We disagree. The Supreme Court in Birkenfeld v. City of Berkeley (1976) 17 Cal.3d 129, 130 Cal.Rptr. 465, 550 P.2d 1001, considered whether Code of Civil Procedure section 1161 conflicted with limitations upon eviction in a Berkeley rent control statute. The court observed that “Code of Civil Procedure section 1161, subdivision 1, makes the continuation of a tenant's possession after expiration of the term a form of unlawful detainer for which the landlord may recover possession in summary proceedings under Code of Civil Procedure section 1164 et seq. However, these statutory provisions are not necessarily in conflict with the charter amendment's provision forbidding landlords to recover possession upon expiration of a tenancy if the purpose of the statutes is sufficiently distinct from that of the charter amendment. (See Galvan v. Superior Court  70 Cal.2d 851, 859 [76 Cal.Rptr. 642, 452 P.2d 930]; People v. Mueller  8 Cal.App.3d 949, 954 [88 Cal.Rptr. 157].) The purpose of the unlawful detainer statutes is procedural. The statutes implement the landlord's property rights by permitting him to recover possession once the consensual basis for the tenant's occupancy is at an end. In contrast the charter amendment's elimination of particular grounds for eviction is a limitation upon the landlord's property rights under the police power, giving rise to a substantive ground of defense in unlawful detainer proceedings. The mere fact that a city's exercise of the police power creates such a defense does not bring it into conflict with the state's statutory scheme. Thus ․ the statutory remedies for recovery of possession and of unpaid rent (see Code Civ.Proc., §§ 1159–1179a; Civ.Code, § 1951 et seq.) do not preclude a defense based on municipal rent control legislation enacted pursuant to the police power imposing rent ceilings and limiting the grounds for eviction for the purpose of enforcing those rent ceilings.” (Id., at pp. 148–149, 130 Cal.Rptr. 465, 550 P.2d 1001, emphasis added, citing Inganamort v. Borough of Fort Lee (N.J.1973) 62 N.J. 521, 537, 303 A.2d 298 and Warren v. City of Philadelphia (Pa.1955) 382 Pa. 380, 385, 115 A.2d 218; see also Fisher v. City of Berkeley (1984) 37 Cal.3d 644, 704–710, 209 Cal.Rptr. 682, 693 P.2d 261.)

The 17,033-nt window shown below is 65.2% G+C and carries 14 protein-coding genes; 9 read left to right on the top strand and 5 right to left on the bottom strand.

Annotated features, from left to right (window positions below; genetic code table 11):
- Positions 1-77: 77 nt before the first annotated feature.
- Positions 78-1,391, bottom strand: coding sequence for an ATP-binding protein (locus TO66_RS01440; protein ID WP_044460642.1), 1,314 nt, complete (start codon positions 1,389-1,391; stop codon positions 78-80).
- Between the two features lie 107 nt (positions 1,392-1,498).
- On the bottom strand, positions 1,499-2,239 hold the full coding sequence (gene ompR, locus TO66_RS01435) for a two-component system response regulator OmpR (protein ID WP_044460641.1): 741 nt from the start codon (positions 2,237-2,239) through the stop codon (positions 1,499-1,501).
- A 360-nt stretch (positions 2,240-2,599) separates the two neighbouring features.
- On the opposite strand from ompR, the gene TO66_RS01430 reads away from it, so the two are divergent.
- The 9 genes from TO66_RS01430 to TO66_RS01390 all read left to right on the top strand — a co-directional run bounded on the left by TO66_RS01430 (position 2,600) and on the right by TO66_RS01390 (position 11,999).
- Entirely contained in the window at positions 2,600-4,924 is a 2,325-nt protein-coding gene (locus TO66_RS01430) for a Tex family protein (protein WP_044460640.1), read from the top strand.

The purpose of section 1161a of the Code of Civil Procedure was to make clear that one acquiring ownership through foreclosure could evict by a summary procedure. “Historically a cause of action for unlawful detainer was available only to a landlord against his tenant. (Hewitt v. Justice's Court  131 Cal.App. 439 [21 P.2d 641]. ) The remedy has been expanded by statute to additional categories of plaintiffs (Code Civ.Proc., § 1161) and defendants (Code Civ.Proc., § 1161a)․ The policy behind the statute is clear ․: to provide a summary method of ouster where an occupant holds over possession after sale of the property.” (Evans v. Superior Court (1977) 67 Cal.App.3d 162, 167–168, 136 Cal.Rptr. 596.) Since section 1161 does not preempt a defense to an unlawful detainer action based upon rent control legislation, it follows that section 1161a also does not preempt a defense.
Real party calls this court's attention to the case of People v. Little (1983) 143 Cal.App.3d Supp. 14, 192 Cal.Rptr. 619, decided by the appellate department of the Los Angeles Superior Court. In Little a purchaser at a foreclosure sale sought to raise the rent of the tenant who occupied the premises prior to foreclosure from $65 per month to $165 per month. The tenant refused to pay the increased rent and the new owner obtained possession pursuant to section 1161a. Immediately after obtaining the judgment, the owner entered into a new lease with the same tenant for $175 per month. The owner was convicted of five misdemeanor counts for violation of the Los Angeles Rent Stabilization Ordinance. The appellate department affirmed the convictions but did not suggest that the eviction pursuant to section 1161a was improper. To the extent that the case is relevant, it supports petitioner's position. The fact that the appellate department did not suggest that the eviction was improper is not significant since the issue was not raised.
We hold that section 1161a of the Code of Civil Procedure does not preempt section 37.9(a) of the San Francisco rent stabilization ordinance. Section 1161a is procedural and provides a method for recovery of possession of real property. On the other hand, section 37.9(a) is substantive in that it limits the grounds for eviction. Passage of such legislation by local government is an exercise of police power which substantively places a limitation on the owner's property rights.